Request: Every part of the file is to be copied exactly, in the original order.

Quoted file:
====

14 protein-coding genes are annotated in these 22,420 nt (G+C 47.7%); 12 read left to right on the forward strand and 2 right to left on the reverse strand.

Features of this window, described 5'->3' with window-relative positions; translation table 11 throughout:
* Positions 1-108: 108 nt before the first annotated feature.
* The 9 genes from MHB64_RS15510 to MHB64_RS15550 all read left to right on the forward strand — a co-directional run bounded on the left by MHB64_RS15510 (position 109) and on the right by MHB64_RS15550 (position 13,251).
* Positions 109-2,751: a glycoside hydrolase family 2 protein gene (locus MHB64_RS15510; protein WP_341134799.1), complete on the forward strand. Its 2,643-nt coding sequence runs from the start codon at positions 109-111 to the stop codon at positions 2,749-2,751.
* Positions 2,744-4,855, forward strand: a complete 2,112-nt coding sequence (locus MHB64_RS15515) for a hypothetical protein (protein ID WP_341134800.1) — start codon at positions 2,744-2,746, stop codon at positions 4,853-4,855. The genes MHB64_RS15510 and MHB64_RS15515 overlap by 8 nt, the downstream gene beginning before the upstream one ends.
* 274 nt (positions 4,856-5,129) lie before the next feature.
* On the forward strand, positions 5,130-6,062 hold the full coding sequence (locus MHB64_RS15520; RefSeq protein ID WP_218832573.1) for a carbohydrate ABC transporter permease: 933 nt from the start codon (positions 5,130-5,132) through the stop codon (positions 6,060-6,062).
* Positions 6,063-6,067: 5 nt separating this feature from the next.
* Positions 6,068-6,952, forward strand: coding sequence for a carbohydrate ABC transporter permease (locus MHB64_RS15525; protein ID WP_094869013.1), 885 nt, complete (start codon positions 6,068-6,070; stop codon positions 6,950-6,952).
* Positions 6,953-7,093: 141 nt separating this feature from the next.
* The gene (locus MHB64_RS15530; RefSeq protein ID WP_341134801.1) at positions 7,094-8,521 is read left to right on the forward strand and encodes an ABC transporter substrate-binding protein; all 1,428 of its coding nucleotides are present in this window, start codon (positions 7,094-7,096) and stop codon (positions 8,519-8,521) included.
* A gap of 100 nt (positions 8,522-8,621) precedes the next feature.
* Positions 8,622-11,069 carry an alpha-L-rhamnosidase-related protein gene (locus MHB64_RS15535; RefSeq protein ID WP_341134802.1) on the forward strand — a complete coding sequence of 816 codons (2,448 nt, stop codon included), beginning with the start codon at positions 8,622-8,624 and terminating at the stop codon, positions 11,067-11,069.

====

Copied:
14 protein-coding genes are annotated in these 22,420 nt (G+C 47.7%); 12 read left to right on the forward strand and 2 right to left on the reverse strand.

Features of this window, described 5'->3' with window-relative positions; translation table 11 throughout:
* Positions 1-108: 108 nt before the first annotated feature.
* The 9 genes from MHB64_RS15510 to MHB64_RS15550 all read left to right on the forward strand — a co-directional run bounded on the left by MHB64_RS15510 (position 109) and on the right by MHB64_RS15550 (position 13,251).
* Positions 109-2,751: a glycoside hydrolase family 2 protein gene (locus MHB64_RS15510; protein WP_341134799.1), complete on the forward strand. Its 2,643-nt coding sequence runs from the start codon at positions 109-111 to the stop codon at positions 2,749-2,751.
* Positions 2,744-4,855, forward strand: a complete 2,112-nt coding sequence (locus MHB64_RS15515) for a hypothetical protein (protein ID WP_341134800.1) — start codon at positions 2,744-2,746, stop codon at positions 4,853-4,855. The genes MHB64_RS15510 and MHB64_RS15515 overlap by 8 nt, the downstream gene beginning before the upstream one ends.
* 274 nt (positions 4,856-5,129) lie before the next feature.
* On the forward strand, positions 5,130-6,062 hold the full coding sequence (locus MHB64_RS15520; RefSeq protein ID WP_218832573.1) for a carbohydrate ABC transporter permease: 933 nt from the start codon (positions 5,130-5,132) through the stop codon (positions 6,060-6,062).
* Positions 6,063-6,067: 5 nt separating this feature from the next.
* Positions 6,068-6,952, forward strand: coding sequence for a carbohydrate ABC transporter permease (locus MHB64_RS15525; protein ID WP_094869013.1), 885 nt, complete (start codon positions 6,068-6,070; stop codon positions 6,950-6,952).
* Positions 6,953-7,093: 141 nt separating this feature from the next.
* The gene (locus MHB64_RS15530; RefSeq protein ID WP_341134801.1) at positions 7,094-8,521 is read left to right on the forward strand and encodes an ABC transporter substrate-binding protein; all 1,428 of its coding nucleotides are present in this window, start codon (positions 7,094-7,096) and stop codon (positions 8,519-8,521) included.
* A gap of 100 nt (positions 8,522-8,621) precedes the next feature.
* Positions 8,622-11,069 carry an alpha-L-rhamnosidase-related protein gene (locus MHB64_RS15535; RefSeq protein ID WP_341134802.1) on the forward strand — a complete coding sequence of 816 codons (2,448 nt, stop codon included), beginning with the start codon at positions 8,622-8,624 and terminating at the stop codon, positions 11,067-11,069.